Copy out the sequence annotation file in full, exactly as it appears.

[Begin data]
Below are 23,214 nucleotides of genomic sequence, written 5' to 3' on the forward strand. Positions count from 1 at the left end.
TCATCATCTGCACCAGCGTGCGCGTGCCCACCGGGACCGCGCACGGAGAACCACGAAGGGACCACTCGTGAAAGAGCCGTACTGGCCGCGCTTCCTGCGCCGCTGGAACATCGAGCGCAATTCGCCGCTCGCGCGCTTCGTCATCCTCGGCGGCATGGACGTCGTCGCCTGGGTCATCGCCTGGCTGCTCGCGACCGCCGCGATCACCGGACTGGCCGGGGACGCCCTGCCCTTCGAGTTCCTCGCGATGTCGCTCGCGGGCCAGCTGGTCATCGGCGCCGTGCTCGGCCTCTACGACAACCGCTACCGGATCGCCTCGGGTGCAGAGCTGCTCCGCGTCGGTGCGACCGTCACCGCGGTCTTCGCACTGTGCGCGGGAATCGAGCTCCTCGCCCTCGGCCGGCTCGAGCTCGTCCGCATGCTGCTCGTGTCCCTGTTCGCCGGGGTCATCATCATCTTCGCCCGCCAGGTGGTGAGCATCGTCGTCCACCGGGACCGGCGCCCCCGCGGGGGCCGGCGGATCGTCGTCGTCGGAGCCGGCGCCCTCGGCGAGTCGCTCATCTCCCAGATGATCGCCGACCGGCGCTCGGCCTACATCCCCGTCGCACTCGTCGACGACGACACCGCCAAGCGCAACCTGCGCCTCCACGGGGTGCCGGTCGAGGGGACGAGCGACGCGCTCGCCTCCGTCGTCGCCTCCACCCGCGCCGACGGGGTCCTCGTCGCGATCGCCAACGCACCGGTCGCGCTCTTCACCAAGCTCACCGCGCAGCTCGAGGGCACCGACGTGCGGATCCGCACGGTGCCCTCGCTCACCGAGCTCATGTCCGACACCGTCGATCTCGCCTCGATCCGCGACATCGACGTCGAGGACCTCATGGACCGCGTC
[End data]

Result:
Below are 23,214 nucleotides of genomic sequence, written 5' to 3' on the forward strand. Positions count from 1 at the left end.
TCATCATCTGCACCAGCGTGCGCGTGCCCACCGGGACCGCGCACGGAGAACCACGAAGGGACCACTCGTGAAAGAGCCGTACTGGCCGCGCTTCCTGCGCCGCTGGAACATCGAGCGCAATTCGCCGCTCGCGCGCTTCGTCATCCTCGGCGGCATGGACGTCGTCGCCTGGGTCATCGCCTGGCTGCTCGCGACCGCCGCGATCACCGGACTGGCCGGGGACGCCCTGCCCTTCGAGTTCCTCGCGATGTCGCTCGCGGGCCAGCTGGTCATCGGCGCCGTGCTCGGCCTCTACGACAACCGCTACCGGATCGCCTCGGGTGCAGAGCTGCTCCGCGTCGGTGCGACCGTCACCGCGGTCTTCGCACTGTGCGCGGGAATCGAGCTCCTCGCCCTCGGCCGGCTCGAGCTCGTCCGCATGCTGCTCGTGTCCCTGTTCGCCGGGGTCATCATCATCTTCGCCCGCCAGGTGGTGAGCATCGTCGTCCACCGGGACCGGCGCCCCCGCGGGGGCCGGCGGATCGTCGTCGTCGGAGCCGGCGCCCTCGGCGAGTCGCTCATCTCCCAGATGATCGCCGACCGGCGCTCGGCCTACATCCCCGTCGCACTCGTCGACGACGACACCGCCAAGCGCAACCTGCGCCTCCACGGGGTGCCGGTCGAGGGGACGAGCGACGCGCTCGCCTCCGTCGTCGCCTCCACCCGCGCCGACGGGGTCCTCGTCGCGATCGCCAACGCACCGGTCGCGCTCTTCACCAAGCTCACCGCGCAGCTCGAGGGCACCGACGTGCGGATCCGCACGGTGCCCTCGCTCACCGAGCTCATGTCCGACACCGTCGATCTCGCCTCGATCCGCGACATCGACGTCGAGGACCTCATGGACCGCGTC